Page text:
Pakistani law already adds to the hostile climate faced by journalists and activists, Human Rights Watch said. In August 2016, the government enacted a vague and overbroad cybercrimes law that threatens rights of privacy and freedom of expression. The law includes provisions that allow the government to censor online content, criminalize internet user activity, and access internet user data without prior judicial authorization.
Five activists – prominent poet Salman Haider, bloggers Waqas Goraya, Aasim Saeed, and Ahmad Raza Naseer, and social rights activist Samar Abbas – went missing or were taken away from different cities between January 4 and January 7. All five men were vocal critics of militant Islamist groups and Pakistan’s military establishment, and expressed their views on the internet. Their near simultaneous disappearances and the fact that the government immediately blocked access to their websites and blogs raised grave concerns of state involvement and resulted in popular protests. Four out of the five – all but Samar Abbas – have since been released. Waqas Goraya went to the Netherlands after his release and alleges that the security forces tortured him “beyond limits,” by punching, slapping, and forcing him into stress positions.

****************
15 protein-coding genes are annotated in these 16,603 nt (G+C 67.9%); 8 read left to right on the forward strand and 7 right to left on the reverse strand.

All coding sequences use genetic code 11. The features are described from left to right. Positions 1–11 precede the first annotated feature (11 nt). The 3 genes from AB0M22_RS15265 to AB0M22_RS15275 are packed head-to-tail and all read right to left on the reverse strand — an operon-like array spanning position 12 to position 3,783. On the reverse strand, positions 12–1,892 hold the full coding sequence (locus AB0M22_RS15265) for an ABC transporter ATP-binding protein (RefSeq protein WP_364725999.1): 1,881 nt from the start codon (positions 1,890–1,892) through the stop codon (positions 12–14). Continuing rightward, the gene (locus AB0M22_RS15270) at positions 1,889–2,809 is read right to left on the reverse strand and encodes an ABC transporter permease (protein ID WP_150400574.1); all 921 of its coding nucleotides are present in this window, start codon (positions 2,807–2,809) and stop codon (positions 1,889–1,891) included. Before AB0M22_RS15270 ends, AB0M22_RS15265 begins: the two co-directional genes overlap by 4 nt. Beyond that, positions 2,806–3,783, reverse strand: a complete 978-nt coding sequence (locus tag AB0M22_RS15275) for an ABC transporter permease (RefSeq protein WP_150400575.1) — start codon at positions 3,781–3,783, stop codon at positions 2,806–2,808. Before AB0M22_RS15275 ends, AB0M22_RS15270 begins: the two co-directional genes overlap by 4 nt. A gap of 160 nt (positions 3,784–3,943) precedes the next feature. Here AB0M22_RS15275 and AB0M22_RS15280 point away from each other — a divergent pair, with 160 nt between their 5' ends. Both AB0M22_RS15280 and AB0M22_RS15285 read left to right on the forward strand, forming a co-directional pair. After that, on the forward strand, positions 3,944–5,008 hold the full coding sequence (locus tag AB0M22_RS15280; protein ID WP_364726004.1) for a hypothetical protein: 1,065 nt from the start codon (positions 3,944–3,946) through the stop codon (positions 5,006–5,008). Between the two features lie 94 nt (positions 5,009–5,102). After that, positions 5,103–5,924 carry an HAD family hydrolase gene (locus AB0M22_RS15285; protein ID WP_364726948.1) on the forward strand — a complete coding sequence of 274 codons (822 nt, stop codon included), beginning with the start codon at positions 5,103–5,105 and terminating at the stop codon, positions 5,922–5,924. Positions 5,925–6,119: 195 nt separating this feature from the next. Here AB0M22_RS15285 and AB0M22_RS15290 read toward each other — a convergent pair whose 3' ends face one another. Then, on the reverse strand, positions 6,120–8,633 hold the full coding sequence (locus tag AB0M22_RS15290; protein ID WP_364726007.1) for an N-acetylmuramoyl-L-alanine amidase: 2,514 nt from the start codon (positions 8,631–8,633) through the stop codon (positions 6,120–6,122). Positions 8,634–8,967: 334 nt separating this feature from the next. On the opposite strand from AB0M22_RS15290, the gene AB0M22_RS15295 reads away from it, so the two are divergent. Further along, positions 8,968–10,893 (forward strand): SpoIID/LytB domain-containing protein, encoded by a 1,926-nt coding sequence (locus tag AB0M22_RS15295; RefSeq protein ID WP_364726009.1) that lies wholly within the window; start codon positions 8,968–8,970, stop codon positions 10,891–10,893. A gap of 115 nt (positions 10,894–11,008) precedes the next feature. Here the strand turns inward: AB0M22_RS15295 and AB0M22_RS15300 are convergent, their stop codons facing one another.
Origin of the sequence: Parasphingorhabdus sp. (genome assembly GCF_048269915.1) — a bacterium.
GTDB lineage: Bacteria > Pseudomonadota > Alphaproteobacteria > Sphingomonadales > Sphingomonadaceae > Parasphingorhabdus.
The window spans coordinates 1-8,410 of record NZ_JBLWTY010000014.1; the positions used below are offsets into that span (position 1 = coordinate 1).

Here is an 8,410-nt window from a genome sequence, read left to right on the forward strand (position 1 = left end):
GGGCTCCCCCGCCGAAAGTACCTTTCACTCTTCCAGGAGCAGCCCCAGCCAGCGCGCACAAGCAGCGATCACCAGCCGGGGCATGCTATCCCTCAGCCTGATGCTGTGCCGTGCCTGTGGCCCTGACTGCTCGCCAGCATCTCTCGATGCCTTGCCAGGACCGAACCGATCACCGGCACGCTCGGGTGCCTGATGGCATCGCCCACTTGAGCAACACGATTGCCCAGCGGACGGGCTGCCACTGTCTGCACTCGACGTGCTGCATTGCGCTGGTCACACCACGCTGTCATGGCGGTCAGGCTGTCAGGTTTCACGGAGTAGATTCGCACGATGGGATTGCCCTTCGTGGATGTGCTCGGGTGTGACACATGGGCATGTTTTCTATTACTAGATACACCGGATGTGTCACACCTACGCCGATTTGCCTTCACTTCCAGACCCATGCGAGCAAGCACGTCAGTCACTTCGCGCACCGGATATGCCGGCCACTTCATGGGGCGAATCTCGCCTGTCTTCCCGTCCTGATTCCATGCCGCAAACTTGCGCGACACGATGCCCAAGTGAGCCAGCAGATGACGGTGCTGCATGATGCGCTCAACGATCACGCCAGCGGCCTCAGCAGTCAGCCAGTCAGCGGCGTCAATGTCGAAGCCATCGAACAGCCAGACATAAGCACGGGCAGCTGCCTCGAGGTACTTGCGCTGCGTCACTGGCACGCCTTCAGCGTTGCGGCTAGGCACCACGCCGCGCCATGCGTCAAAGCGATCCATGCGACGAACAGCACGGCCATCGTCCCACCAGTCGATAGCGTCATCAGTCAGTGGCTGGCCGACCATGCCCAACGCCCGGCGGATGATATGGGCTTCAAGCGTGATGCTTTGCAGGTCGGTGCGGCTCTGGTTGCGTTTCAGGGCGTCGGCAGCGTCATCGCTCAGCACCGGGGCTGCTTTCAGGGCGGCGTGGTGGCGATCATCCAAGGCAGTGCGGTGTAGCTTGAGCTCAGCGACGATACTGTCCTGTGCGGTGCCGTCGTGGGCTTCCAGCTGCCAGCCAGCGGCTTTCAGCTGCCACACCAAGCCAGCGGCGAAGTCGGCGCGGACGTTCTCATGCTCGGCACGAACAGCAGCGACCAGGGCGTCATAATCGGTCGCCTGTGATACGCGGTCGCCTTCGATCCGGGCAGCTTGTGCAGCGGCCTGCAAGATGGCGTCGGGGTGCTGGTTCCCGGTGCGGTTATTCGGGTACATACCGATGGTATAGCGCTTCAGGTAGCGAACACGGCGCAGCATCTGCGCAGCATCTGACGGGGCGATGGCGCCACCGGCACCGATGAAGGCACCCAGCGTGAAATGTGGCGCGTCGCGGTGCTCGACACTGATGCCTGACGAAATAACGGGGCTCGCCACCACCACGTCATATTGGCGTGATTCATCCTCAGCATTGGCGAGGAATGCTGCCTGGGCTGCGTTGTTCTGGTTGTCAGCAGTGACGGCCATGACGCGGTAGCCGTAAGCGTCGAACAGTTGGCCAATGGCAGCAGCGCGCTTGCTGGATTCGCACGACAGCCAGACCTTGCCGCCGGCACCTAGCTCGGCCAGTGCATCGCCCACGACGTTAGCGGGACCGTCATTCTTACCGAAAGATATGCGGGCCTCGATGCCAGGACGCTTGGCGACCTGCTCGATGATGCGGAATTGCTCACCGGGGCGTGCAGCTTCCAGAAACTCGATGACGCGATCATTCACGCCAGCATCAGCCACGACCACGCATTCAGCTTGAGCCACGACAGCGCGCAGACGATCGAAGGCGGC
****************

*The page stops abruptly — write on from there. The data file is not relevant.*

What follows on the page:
“Prime Minister Sharif has vowed to protect human rights, but is moving in the opposite direction,” Adams said. “Protecting critical speech on the internet is the standard by which governments are now held to be considered genuinely democratic.”